It’s not refrigerator art

  • 2011-05-04
  • By Laurence Boyce

TALLINN - “Eksperimenta” is an exhibition that aims to bring “… art education out from school walls and presents contemporary art made by 14-19-year-old youngsters.” The very words used to describe may ring alarm bells with discerning art lovers. After all, art coming out of school deserves to be pinned to the fridge door, not given a whole exhibition. Doesn’t it? It’s certainly easy to scoff at the ideas behind the event and very tempting to see it as an exercise patronizingly patting youngsters on the head and going “There, well done. You can do art. Aren’t you clever?” But those attending the exhibition – which takes place at the Tallinn Song Festival Grounds and Maarjamae Palace until June 14 will find an exciting and diverse range of works from young artists from across the world that display fierce creativity and a talent that belies their tender years.

The artists, who are grouped together by country, were given the theme of ‘space’ and the wide and varied way in which the theme has been interpreted is both intriguing and insightful. For example, the Finnish word for ‘space’ can also be translated as ‘state.’ Thus one of the exhibits in the Finnish section is entitled ‘State of Grenouilles’ which presents the history of a fictional country, with displays of its national dress, discussions about important moments in its past and even examples of its currency. On one level, it’s a simple and charming idea to invent stories about a country, much like millions of youngsters have done and will continue to do. But on another level, it brings into question notions of reality and fiction and the believability/gullibility of an audience. It’s easy to miss the brief description that explains the fictitious nature of the project and one wonders how many people will leave “Eksperimenta” believing that they might visit Grenouilles for their holidays.

Certainly the disconnect between reality and fiction and the ever fluid nature of identity is a popular preoccupation through many of the exhibits. In some ways this is represented through the sheer number of different disciplines on offer: from traditional painting to sculpture to video installation almost all artistic practices are represented. It shows a generation, which is not only incredibly media savvy, but also one dealing with the constant bombardment of images from the media. Indeed, the use of various forms of media seems almost an effort to control the never ending stream of messages telling people how they must behave. An exhibit in the Latvian section included the statement: “If you are for individuality, sign here,” the paradox being that – if you signed – you were already part of a group.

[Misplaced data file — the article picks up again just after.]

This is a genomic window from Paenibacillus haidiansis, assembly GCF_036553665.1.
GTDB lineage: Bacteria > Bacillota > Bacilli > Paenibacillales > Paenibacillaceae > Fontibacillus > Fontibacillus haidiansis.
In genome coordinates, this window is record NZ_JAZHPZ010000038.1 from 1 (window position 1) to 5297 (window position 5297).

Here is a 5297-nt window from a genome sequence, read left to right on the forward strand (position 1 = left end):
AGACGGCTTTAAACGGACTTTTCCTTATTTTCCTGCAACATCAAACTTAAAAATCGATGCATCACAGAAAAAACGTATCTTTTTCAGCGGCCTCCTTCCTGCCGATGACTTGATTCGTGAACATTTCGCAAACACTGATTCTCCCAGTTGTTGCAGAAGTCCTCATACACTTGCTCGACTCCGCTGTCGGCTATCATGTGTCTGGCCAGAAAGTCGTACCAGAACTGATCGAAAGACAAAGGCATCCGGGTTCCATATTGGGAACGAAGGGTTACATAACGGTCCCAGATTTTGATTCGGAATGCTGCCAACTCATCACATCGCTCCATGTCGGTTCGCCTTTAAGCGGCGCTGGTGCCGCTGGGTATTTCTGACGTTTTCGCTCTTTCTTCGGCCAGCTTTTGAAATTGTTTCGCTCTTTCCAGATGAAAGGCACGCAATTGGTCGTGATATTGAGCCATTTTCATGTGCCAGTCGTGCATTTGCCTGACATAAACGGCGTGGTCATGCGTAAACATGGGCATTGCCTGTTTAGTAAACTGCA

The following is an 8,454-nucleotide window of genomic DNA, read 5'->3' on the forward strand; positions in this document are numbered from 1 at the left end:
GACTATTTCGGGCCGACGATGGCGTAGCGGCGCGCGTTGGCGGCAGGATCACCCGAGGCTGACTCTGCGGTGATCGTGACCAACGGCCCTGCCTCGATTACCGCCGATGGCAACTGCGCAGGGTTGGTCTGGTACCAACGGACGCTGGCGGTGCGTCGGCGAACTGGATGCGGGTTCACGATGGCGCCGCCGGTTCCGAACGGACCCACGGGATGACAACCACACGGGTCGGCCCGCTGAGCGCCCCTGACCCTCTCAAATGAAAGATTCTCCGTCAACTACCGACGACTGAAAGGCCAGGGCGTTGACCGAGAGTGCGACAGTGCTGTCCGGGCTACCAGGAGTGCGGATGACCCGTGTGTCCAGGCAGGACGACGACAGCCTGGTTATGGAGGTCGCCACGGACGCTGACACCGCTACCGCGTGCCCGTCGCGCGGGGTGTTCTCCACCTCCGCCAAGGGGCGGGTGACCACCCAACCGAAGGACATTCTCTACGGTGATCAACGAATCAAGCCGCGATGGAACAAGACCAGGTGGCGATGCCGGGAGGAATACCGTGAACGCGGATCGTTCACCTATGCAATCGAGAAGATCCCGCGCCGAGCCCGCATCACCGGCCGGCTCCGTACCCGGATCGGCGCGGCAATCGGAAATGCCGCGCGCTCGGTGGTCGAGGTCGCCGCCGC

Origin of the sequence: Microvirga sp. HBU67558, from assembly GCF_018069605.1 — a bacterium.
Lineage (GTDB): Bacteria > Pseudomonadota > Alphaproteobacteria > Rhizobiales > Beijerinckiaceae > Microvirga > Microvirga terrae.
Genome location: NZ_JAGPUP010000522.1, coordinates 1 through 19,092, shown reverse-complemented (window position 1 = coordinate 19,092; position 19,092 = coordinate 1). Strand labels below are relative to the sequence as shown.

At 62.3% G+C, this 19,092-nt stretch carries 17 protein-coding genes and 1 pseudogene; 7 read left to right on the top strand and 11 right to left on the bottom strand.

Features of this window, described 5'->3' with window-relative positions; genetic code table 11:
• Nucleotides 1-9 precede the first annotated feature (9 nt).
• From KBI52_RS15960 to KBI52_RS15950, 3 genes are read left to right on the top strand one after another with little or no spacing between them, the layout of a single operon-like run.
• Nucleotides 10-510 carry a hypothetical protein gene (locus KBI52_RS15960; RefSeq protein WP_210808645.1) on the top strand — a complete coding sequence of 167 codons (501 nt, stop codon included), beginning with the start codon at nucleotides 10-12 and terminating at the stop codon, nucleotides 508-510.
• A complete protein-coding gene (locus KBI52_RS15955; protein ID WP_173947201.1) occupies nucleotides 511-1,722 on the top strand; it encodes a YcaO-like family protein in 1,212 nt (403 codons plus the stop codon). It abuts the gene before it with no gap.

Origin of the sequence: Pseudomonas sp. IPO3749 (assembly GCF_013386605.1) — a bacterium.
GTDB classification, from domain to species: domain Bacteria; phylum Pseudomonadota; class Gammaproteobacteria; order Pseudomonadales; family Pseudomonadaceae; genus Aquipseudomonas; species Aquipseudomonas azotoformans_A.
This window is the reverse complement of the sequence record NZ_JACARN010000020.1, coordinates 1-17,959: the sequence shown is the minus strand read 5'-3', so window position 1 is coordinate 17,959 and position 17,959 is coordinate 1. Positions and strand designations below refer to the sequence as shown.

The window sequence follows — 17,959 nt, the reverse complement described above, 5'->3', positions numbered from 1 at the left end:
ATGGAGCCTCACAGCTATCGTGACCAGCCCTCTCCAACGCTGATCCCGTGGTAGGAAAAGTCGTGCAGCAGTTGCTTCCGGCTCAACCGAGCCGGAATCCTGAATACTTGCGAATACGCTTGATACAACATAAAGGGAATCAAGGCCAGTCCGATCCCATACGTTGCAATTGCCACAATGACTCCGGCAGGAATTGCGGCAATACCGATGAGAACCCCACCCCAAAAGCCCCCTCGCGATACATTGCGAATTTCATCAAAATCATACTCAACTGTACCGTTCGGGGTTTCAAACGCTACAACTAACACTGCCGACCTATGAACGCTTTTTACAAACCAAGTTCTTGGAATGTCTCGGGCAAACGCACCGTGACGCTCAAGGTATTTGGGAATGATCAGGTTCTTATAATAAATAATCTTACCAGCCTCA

The Latvian exhibit was particularly strong with some outstanding work, including the beautiful “Passers By” by Gints Zilbalodis. Its simple idea – one person walks in the opposite direction of others – creates a complex and emotional notion of loneliness and isolation despite being surrounded by others. Both the Lithuania and Estonia exhibits also seemed to be exploring space both in terms of the individual and of the state, showing how, particularly in smaller countries, individual identity is often hugely driven by national identity.

Other highlights of the exhibition included 56, an installation in the Irish section which removed the walls from a room. Reminiscent of Tracey Emin’s “My Bed” (in which the English displayed a bed that she had slept in for days, complete with discarded underwear and bodily secretions) it showed how many private acts are conducted whilst only a few meters away from others, with often only a few millimeters of wood becoming an impenetrable barrier between the personal and the public. Also powerful was a Slovenian exhibit dedicated to teen suicide, a huge problem in the country.  Juxtaposing a suicide note with an exam paper it once again shows that simplicity can often be extremely affecting.

It also proved that art from youngsters can be vital, emotional and – above all – sophisticated. Those who have notions of nothing but childish naivety should be prepared to let them go. Likewise, those who are often unsure about the contemporary art world would also be advised to explore the exhibition, with the sheer range on offer affording people the opportunity to discover something new (especially considering that the exhibits at the Tallinn Song Festival grounds are free).
A timely reminder that just because people are young, it doesn’t mean that they don’t have anything to say.

For information on “Eksperimenta” go to